The top Qatari official unveiled details of a secret meeting with the Taliban’s supreme leader in Kandahar.
Qatar’s Prime Minister and Minister of Foreign Affairs Sheikh Mohammed bin Abdulrahman Al-Thani has tapped into a wide range of topics in an interview with CNN last week, held on the sidelines of the United Nations General Assembly in New York.
The interview covered a wide range of issues in the region and beyond, including the recent regional wave of normalisation with Syria’s Bashar Al Assad regime, secret talks with the Taliban, and policies concerning the LGBTQ community.
While it has been nearly five months since the Arab League took back Assad into the fold, the matter has remained a key issue that has emerged as a talking point in interviews with officials from Qatar, a staunch opponent of normalisation with the regime.
During the interview with CNN’s Christiane Amanpour, Sheikh Mohammed reiterated that his country’s position towards Assad remains unchanged, and said the Gulf state does not “see anything that makes him eligible to come back to the Arab League.”
“We don’t want to break the consensus on the decision, because at the end of the day one vote won’t matter and we try to explain our position, the other Arab countries have a different perspective than us, so we didn’t want to object to that decision in the session itself,” the Qatari foreign minister said.
In May, the Assad regime received a warm welcome back into the Arab League following more than a decade of isolation. The bloc had suspended the Syrian regime in 2011 as a response to his violent crackdown on peaceful protests, which had plunged the country into war and caused a major refugee crisis.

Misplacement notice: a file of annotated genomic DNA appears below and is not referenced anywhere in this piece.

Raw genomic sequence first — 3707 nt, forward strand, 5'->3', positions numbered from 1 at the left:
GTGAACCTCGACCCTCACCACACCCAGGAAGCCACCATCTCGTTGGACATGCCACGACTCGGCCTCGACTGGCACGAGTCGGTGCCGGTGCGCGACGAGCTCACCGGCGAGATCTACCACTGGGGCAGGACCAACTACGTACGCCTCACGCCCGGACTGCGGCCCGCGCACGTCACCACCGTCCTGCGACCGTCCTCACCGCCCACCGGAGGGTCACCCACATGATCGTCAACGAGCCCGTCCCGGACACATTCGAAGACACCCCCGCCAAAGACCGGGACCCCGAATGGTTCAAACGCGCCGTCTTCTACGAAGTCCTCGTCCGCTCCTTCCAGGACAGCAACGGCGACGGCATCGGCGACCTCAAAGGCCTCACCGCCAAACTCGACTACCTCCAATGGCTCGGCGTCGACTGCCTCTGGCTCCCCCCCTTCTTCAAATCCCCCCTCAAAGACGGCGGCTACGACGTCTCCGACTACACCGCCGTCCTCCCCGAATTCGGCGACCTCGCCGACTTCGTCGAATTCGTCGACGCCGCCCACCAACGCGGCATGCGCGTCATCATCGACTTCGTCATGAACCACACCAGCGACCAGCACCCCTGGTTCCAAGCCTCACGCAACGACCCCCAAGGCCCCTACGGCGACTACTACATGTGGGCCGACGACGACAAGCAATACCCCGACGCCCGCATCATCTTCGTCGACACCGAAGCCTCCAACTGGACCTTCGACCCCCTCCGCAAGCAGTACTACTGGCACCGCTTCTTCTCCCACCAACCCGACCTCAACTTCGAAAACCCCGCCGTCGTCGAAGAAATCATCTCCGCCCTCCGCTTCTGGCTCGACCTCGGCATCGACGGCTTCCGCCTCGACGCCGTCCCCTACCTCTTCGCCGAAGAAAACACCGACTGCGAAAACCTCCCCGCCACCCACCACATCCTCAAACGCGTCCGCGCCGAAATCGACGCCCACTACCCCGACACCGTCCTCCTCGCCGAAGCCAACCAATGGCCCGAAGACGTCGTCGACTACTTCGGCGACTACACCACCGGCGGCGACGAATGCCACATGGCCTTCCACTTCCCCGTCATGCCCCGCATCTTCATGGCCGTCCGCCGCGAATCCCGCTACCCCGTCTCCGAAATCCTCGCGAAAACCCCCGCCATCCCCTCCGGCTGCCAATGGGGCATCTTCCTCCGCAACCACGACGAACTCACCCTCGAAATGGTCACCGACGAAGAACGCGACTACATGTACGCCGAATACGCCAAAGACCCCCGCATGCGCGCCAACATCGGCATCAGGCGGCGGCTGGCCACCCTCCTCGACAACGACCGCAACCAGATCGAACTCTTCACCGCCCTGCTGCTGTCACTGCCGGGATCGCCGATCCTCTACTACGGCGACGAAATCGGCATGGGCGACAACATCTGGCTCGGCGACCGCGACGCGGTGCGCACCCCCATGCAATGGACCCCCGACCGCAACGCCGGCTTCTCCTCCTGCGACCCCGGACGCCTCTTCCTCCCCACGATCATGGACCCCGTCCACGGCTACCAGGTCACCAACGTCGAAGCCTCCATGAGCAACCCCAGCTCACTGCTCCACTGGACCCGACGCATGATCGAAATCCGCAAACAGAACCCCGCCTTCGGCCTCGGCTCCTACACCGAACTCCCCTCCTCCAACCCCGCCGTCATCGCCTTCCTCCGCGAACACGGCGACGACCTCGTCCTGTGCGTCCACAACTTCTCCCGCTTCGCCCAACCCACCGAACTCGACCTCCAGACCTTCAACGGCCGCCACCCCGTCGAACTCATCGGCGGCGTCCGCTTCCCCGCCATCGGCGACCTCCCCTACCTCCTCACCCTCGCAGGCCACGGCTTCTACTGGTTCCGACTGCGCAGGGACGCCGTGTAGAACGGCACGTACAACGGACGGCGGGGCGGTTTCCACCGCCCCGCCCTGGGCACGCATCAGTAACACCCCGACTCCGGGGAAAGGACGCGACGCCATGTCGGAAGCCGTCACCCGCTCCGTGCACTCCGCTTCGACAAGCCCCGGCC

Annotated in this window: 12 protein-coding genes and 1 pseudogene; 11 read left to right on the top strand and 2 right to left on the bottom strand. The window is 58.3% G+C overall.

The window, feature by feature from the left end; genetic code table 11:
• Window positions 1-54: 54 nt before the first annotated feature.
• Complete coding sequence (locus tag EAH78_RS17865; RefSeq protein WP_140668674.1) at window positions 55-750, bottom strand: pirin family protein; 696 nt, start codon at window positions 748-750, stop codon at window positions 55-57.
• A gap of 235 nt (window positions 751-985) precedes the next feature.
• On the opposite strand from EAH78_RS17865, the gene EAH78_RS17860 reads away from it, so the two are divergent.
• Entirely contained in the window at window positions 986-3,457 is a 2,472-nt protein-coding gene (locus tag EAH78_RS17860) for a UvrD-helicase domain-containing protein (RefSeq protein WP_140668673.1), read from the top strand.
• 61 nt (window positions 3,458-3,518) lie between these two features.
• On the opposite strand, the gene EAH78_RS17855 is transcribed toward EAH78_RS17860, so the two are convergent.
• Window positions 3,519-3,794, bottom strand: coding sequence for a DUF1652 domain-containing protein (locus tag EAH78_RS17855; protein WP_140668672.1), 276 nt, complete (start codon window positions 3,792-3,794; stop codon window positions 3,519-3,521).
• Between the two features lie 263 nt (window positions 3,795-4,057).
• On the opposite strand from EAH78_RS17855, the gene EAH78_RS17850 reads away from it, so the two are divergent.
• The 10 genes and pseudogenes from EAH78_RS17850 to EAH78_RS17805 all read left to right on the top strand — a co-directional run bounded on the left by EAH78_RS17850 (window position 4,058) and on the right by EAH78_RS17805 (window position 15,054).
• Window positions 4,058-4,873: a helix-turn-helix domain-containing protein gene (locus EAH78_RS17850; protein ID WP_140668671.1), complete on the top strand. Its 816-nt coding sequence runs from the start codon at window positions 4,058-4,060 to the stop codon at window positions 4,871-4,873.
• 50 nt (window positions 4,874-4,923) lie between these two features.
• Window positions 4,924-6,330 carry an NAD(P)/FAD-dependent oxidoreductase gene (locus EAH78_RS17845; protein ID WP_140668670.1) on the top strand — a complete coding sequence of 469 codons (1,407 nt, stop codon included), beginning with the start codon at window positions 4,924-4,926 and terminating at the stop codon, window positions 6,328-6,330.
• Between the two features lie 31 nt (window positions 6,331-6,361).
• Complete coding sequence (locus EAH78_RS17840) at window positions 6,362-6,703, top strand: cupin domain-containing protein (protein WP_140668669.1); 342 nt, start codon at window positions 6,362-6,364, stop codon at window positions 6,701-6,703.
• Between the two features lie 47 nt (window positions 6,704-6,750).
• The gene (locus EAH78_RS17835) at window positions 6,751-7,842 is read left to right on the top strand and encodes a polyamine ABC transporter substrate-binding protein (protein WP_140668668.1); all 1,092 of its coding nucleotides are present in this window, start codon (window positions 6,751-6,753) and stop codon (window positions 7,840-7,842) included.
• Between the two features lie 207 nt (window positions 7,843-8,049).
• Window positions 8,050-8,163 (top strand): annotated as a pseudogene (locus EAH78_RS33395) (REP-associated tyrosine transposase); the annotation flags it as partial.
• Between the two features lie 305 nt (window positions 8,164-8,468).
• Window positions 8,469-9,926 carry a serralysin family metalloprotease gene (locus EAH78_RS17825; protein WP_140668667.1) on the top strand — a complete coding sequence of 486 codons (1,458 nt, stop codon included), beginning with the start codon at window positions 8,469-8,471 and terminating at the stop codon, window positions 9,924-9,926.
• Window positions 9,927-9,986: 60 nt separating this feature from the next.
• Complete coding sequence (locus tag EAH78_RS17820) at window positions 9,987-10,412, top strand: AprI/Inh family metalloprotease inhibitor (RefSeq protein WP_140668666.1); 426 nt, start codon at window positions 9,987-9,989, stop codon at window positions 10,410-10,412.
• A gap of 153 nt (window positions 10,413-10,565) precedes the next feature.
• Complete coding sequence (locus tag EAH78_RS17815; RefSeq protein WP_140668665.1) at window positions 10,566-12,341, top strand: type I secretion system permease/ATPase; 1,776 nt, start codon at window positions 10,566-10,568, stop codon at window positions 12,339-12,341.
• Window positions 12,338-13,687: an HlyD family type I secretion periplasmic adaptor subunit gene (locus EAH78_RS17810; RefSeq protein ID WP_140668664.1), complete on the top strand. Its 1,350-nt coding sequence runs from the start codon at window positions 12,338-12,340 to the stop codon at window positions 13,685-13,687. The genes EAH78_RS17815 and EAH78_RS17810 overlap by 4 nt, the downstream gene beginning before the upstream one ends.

During the Arab League summit in May, Qatar’s Amir Sheikh Tamim bin Hamad Al Thani left the meeting ahead of Assad’s speech – his first such appearance since Syria was reinstated into the bloc.
The move was widely seen as a clear rejection of Assad’s presence in the regional bloc.
Sheikh Tamim also reiterated his vocal stance against the Syrian regime at the UNGA last week, slamming Assad’s chokehold over the country.
“It is not permissible to condone the gross injustice that has befallen the brotherly Syrian people as if it is its destiny. The crisis is still awaiting a comprehensive settlement through a political process leading to a political transition,,” Sheikh Tamim said.
Qatar’s foreign minister echoed Sheikh Tamim’s remarks during the interview with CNN.
“His Highness just mentioned that in his speech, we cannot tolerate war criminals, we cannot see the Syrian people still suffering and we just give the government there a waiver to be normalised,” Sheikh Mohammed said.
The Qatari diplomat added: “We cannot reward someone for not implementing Security Council resolutions.”
On secret talks in Kandahar
Over the past decade, Qatar has been a key facilitator of dialogue between all parties in Afghanistan, even after the Taliban captured the Afghan capital of Kabul on 15 August 2021.
Aside from hosting meetings between the Taliban and the West, Qatar has maintained its dialogue with the acting Afghan administration.
In June, Qatar’s foreign minister met with the Taliban’s supreme leader Haibatullah Akhunzada in Kandahar, the birthplace of the entity.
The meeting with Akhunzada was a crucial point, given his position as the decision maker in Afghanistan, especially with regards to the latest repressive Taliban policies that have targeted women and girls.
During the CNN interview, Sheikh Mohammed disclosed details of the secret meeting in Kandahar for the first time.